Why is an EAP no longer enough?

The world of HR, reward and benefits is in a spin. There’s a real pressure to adjust People Strategies, and to provide a robust employee benefits and reward package that fits the new normal.

Mental health and wellbeing has rightly risen dramatically up the HR agenda over the pandemic, although the topic was already on this trajectory. Employees now seek more support than ever from their employers, and searching talent looks favourably on prospective employers who provide this.  

Below, Debbie Kleiner, who runs Wellbeing In Work, provides her view of why an EAP is no longer enough. 

Why is an EAP no longer enough?
11:00- 11:45am, 24 August, 2021

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As an ex health insurance broker and now wellbeing consultant, I’ve been known to have a gripe with employee assistance programmes (EAPs). An EAP is an essential part of a Wellbeing Strategy but in this new world, it’s simply not enough. My other gripe is how under promoted EAPs often are.  The crème de la crème of EAP implementation is to include it, in it’s full glory, as part of a well structured, well researched, integrated & embedded Wellbeing Strategy.  So, let’s unpick and explore that a bit more. 

According to the UK Employee Assistance Professionals Association (EAPA), An EAP “provides managed access to a range of experts and mental health professionals, accessed through a single entry point and via a structured assessment of need, that will provide support, guidance and information on a wide range of work related and personal issues that can affect work performance and attendance.”

These intentions are great but although not expensive compared to other employee benefits, what value can an EAP hold if it is under promoted to and under valued by, employees? Additionally, a utilised EAP can provide valuable data to inform a wellbeing strategy, perhaps showing that mental health issues are more pervasive than previously thought.  There have been many attempts at providing ROI figures for EAPs and the influential Thriving At Work study (2017) stated a return of £4.20 on every £1 spent by UK companies on mental health interventions (not just EAPs).  The EAPA report found that for every £1 spent on an EAP, the ROI is £7.27.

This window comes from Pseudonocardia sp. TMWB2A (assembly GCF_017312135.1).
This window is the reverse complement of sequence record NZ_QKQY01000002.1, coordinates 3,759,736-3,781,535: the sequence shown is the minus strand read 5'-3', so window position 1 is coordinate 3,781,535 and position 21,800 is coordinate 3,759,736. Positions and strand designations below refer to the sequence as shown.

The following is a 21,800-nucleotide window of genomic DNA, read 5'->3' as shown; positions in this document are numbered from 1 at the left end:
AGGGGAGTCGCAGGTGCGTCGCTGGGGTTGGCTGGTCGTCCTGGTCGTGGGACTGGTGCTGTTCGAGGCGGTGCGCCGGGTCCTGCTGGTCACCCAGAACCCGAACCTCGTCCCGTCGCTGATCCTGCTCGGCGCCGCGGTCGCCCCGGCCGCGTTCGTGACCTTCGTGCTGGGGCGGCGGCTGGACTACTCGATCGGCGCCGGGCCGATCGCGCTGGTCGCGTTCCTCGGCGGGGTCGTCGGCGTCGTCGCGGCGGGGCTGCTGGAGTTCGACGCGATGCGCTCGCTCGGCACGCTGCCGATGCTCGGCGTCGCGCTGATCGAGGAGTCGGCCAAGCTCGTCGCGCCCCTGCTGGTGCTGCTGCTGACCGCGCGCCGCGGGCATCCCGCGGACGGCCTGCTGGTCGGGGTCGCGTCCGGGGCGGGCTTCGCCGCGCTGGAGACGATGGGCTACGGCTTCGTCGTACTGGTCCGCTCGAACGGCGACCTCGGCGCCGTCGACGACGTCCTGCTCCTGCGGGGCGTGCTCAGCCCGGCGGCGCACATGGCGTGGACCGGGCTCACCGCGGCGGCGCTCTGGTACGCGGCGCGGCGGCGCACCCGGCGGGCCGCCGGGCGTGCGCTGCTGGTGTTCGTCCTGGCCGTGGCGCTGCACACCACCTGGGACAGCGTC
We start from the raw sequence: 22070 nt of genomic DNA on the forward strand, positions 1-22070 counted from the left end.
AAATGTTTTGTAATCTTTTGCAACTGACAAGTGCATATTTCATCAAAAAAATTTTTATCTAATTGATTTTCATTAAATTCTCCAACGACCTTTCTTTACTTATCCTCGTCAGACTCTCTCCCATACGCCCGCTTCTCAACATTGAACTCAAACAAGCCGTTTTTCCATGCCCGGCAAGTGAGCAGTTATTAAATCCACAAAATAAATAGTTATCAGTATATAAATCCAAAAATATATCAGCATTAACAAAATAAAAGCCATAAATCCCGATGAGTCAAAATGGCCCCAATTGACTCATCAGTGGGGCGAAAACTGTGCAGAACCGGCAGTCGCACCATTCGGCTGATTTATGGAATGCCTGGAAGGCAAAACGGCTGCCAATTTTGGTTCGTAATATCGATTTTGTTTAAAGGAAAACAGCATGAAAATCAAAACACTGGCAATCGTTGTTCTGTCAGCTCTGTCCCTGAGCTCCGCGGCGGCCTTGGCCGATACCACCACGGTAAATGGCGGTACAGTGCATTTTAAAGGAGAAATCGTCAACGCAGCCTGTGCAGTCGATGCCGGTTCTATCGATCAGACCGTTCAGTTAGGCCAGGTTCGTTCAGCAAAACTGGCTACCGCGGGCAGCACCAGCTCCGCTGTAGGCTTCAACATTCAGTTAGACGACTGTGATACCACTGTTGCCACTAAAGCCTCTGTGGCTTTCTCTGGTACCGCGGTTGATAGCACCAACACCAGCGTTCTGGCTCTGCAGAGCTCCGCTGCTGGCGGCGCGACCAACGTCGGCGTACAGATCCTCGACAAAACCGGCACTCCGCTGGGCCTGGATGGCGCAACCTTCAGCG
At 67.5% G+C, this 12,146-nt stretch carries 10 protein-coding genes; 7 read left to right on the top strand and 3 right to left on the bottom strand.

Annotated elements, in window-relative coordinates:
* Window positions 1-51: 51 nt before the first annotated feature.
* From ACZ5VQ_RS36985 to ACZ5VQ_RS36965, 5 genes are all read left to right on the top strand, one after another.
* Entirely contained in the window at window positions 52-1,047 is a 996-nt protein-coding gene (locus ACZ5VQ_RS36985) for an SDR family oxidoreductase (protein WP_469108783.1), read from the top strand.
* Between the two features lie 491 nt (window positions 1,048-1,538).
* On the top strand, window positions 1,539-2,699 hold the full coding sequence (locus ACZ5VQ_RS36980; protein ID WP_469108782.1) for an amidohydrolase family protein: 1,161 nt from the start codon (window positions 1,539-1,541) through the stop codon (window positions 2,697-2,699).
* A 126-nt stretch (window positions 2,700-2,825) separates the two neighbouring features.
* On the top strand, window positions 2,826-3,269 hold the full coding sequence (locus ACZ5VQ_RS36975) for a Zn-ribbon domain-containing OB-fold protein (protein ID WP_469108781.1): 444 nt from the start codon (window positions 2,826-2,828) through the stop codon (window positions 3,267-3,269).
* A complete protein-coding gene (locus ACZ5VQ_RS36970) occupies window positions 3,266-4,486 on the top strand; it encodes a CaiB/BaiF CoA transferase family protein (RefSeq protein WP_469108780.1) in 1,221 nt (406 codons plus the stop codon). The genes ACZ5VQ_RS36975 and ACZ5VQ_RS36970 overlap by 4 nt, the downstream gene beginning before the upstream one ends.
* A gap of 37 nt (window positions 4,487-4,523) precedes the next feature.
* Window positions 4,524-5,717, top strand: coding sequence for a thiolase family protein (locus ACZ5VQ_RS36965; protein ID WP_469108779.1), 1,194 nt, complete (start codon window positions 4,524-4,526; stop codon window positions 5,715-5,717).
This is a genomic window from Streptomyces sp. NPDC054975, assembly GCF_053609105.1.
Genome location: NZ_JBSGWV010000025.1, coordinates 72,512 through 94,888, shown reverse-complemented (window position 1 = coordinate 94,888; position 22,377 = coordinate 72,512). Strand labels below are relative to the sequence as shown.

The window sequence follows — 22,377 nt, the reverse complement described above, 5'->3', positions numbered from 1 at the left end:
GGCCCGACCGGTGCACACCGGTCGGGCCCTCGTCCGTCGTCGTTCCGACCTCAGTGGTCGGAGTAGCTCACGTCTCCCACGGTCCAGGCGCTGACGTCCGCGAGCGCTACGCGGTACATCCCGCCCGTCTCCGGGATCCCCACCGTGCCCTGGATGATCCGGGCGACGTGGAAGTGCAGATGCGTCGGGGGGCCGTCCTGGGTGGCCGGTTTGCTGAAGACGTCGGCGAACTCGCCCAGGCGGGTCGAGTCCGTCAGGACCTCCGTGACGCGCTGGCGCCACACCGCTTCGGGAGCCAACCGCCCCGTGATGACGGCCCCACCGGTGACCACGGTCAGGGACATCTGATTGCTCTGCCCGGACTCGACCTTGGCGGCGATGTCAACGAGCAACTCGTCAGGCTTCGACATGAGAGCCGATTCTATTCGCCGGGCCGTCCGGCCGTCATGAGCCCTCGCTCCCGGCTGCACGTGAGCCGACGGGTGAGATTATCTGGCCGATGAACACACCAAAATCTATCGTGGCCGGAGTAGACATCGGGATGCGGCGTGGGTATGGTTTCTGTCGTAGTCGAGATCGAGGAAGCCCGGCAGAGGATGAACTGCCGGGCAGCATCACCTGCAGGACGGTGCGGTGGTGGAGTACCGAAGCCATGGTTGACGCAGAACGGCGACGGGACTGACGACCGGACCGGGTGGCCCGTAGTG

Around 1 in 5 adults experienced some form of depression in early 2021, an increase since November 2020, and twice more than observed before the coronavirus pandemic. The scale of the problem means it won’t suddenly disappear once people return to the office and the potential business impact is massive.  I am a Mental Health First Aid (MHFA) instructor and I teach employees to look out for their colleagues by introducing them to a MHFA framework. There are 5 steps to the easy to remember ALGEE framework. Approach, Assess, Assist, Listen non-judgementally, Give information & support, Encourage professional help and other support.

Most companies I work with have an EAP and by the end of a 4 session MHFA course, I ensure all my delegates know the ins and outs of their company plan. I also challenge them to consider how they can encourage someone to call it, if they haven’t done so themselves. They need to understand what happens on the call and what barriers their colleagues might face. Stigma can stop people from making that call as they may think that the EAP provider will share confidential information with their employer. So, EAPs often need a bit of internal PR, as well as some myth busting. 

Mental health has been at the top of the agenda during the pandemic but even though there are free tools to help companies, many fail to take it seriously for the longer term. Thankfully, many have taken it seriously during lockdowns with a massive upsurge in take up of MHFA training & provision of additional support.  

Perhaps the problem is cultural, as often an EAP is considered an HR matter and almost an ancillary function but wellbeing should be at the centre of the organisation. HR perhaps needs to take the lead and ensure wellbeing is a board priority – companies like Amba and Wellbeing in Work can give HR the evidence they need to support that business case. Senior Management will then be able to view wellbeing as a strategic pillar of productivity and aligned alongside resilience and essentially, the bottom line. 

Organisations that take mental health and wellbeing more seriously are far more likely to have more productive and stable workforce. An EAP alone isn’t taking it seriously enough.  

Interested in this topic? Sign up to our webinar – Why is an EAP no longer enough? 11:00am, 24 August, 2021.